The diamond industry’s current situation feels worse than the 2008-2009 crisis and not without reason. One major difference is that the ‘08-‘09 crisis was due to external economic factors, while it seems that the current crisis is a combination of several internal industry factors, which can be summarized (in a nutshell) as follows:
While the 2008 crisis lasted about nine months, the current crisis has been building for the last two years, and yet, according to overall market sentiment, the industry might not have hit rock bottom. Last week's industry benchmark price list again indicated a decrease in polished diamond prices. To make matters worse, the falling Hong Kong Hang Seng and Shanghai SSEC stock exchanges do not bode well for the industry, very likely creating negative consumer sentiment and impacting on the availability of cash flow for consumers in South East Asia and elsewhere. It seems, in light of the above, that the end of the current crisis is not yet in sight.
Furthermore, unlike the 2008 crisis, which came after several profitable years for the midstream, which in turn absorbed the downturn and enabled ongoing sales of polished diamonds (though at lower prices and for less profit but still allowing the business to survive), the current crisis has left manufacturers almost unable to keep their businesses ticking over. Manufactures are being offered large volumes of rough diamonds by primary sources – including types that have low demand when polished – and at high prices given current market price achievability. The situation described above paints a clear picture – losses are inevitable.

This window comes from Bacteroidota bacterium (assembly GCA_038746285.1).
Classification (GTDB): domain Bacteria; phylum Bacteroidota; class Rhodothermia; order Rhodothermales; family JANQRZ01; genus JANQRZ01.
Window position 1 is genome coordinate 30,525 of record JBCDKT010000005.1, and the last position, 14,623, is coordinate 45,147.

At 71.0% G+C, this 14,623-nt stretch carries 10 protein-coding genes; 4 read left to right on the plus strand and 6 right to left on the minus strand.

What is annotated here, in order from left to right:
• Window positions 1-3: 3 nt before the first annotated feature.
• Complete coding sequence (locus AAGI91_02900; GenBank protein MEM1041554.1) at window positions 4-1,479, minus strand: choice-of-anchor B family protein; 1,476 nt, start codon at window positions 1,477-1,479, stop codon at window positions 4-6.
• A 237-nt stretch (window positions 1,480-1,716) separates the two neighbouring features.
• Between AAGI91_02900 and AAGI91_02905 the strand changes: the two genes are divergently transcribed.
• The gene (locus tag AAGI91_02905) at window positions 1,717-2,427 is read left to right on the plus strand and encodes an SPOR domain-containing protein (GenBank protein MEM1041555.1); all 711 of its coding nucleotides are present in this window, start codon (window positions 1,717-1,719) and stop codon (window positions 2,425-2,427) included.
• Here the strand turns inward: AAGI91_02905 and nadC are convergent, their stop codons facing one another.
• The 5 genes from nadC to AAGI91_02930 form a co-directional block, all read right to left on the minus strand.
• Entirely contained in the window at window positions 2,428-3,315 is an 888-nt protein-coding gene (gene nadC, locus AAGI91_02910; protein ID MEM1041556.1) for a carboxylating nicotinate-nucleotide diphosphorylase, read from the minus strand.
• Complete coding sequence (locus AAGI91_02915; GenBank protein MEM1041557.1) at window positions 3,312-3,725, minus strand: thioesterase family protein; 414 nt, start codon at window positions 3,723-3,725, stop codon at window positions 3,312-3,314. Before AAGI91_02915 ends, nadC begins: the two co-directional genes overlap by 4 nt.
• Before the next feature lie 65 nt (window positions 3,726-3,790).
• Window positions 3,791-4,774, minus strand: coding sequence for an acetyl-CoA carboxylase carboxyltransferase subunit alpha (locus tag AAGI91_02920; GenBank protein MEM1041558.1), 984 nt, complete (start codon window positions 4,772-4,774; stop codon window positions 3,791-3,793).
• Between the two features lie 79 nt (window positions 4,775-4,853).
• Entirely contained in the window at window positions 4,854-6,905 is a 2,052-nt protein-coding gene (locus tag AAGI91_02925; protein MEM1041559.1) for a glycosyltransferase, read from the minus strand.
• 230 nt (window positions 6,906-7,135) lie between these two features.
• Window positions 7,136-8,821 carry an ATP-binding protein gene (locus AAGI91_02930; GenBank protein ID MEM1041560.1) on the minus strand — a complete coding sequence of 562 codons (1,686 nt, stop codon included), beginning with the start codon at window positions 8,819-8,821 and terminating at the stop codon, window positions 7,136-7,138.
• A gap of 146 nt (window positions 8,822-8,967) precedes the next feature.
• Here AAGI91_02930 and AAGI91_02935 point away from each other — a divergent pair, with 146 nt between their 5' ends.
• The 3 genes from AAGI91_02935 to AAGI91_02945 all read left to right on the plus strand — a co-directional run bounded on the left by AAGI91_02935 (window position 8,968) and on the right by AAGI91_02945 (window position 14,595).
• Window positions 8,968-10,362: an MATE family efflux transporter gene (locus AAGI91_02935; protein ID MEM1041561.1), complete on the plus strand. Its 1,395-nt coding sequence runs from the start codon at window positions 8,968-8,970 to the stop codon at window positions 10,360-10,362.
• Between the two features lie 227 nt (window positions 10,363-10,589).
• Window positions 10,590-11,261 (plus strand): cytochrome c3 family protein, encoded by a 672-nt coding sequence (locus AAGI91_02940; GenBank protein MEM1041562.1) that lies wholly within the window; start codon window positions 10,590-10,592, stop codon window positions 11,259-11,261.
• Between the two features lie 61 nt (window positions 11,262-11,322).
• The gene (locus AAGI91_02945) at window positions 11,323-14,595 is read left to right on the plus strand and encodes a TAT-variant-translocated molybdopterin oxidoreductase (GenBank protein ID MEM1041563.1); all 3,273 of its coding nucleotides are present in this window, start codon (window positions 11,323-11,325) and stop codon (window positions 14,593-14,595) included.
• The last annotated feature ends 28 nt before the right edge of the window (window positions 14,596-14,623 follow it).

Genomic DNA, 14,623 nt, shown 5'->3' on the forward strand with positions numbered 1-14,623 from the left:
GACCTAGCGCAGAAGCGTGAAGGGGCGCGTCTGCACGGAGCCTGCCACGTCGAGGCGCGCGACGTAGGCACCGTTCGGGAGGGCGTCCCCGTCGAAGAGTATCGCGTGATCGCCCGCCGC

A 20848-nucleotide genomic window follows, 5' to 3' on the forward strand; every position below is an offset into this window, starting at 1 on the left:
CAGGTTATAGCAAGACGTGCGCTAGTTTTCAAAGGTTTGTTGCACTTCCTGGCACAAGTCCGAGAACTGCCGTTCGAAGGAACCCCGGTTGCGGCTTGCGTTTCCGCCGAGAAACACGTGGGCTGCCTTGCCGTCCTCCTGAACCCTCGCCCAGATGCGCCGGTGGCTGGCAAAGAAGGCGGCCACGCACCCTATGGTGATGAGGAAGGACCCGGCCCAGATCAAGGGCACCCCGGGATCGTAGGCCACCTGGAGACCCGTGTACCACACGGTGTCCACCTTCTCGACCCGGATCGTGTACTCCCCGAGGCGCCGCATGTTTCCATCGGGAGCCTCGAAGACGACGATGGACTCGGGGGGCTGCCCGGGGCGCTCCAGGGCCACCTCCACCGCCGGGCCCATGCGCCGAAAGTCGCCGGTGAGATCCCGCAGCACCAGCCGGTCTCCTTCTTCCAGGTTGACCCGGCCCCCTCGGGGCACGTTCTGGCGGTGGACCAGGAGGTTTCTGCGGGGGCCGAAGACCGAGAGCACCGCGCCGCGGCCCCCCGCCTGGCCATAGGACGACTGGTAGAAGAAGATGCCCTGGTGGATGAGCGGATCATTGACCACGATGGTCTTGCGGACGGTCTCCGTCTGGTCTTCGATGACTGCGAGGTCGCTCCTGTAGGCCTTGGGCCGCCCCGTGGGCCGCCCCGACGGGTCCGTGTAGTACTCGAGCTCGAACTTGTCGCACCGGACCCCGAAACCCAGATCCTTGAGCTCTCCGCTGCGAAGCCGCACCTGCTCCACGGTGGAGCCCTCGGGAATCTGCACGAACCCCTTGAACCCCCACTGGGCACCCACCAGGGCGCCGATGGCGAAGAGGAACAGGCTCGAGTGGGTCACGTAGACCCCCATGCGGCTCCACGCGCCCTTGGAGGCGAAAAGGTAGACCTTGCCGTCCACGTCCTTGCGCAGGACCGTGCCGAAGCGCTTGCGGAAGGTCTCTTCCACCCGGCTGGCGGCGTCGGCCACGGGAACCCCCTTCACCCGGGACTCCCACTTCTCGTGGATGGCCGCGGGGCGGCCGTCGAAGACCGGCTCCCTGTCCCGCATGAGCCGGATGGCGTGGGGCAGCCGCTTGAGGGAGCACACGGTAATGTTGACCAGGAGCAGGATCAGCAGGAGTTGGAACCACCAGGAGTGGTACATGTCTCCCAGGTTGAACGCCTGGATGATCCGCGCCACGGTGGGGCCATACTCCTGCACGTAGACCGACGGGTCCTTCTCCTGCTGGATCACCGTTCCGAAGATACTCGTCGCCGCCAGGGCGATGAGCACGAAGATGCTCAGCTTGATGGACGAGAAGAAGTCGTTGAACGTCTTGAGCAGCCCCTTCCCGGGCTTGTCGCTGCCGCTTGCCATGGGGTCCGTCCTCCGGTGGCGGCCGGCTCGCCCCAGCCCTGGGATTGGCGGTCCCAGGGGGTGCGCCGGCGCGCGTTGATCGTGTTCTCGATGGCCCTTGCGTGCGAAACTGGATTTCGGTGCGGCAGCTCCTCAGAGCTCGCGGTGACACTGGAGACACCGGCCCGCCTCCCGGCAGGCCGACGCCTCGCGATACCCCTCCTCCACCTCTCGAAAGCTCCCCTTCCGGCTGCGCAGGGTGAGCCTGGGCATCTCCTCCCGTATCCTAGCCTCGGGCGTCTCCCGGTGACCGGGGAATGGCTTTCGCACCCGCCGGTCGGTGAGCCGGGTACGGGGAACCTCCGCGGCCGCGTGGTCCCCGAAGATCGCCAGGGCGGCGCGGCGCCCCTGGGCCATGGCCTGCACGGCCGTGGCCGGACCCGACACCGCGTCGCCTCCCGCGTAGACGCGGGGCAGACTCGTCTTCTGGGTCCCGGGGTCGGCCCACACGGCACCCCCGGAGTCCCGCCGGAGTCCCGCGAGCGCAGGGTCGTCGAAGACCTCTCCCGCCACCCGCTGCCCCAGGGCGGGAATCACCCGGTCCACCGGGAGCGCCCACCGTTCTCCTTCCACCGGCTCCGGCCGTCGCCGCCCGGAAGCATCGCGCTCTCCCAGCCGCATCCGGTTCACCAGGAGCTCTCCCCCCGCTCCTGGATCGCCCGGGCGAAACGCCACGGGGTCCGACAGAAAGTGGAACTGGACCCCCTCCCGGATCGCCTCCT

Therefore it is not at all surprising that manufacturers prefer to bid in tenders. This method has several advantages: it grants them more control of the value and quantities they bid for; it allows them to opt for better assortments; it enables them to fence off potential losses and in return, to result with polished diamonds that are more likely to be sold while helping to keep their factories active.
Primary sector shows goodwill
Last week there were rumors that Indian diamond players were discussing a temporary halt on purchases of rough diamonds. Eventually, they decided to exercise self-discipline. That same day, some of the major rough suppliers announced a set of measures to support the midstream, allowing them to alter their purchases in accordance with their needs and capacity.
De Beers said that it "appreciates that it is currently a seasonal quiet period of trading," so for next week's July sight it provided sight-holders with the option to defer 25% more than the regular deferral allowance of the total allocation (excluding whole boxes of ex-plan). Unlike regular deferrals, which need to be requested in advance, decisions on these additional deferrals can be made at the sight after inspecting the allocated boxes and being quoted the price.
Alrosa has offered up to 20% rejections and another 20% deferrals for July. According to market sources, Alrosa is not reducing prices and apparently has increased prices for 5-10 carat diamonds. Rio Tinto Diamonds has decided to lower prices and has offered clients the option not to buy the goods at the two upcoming sales without repercussions.
Midstream caught in the middle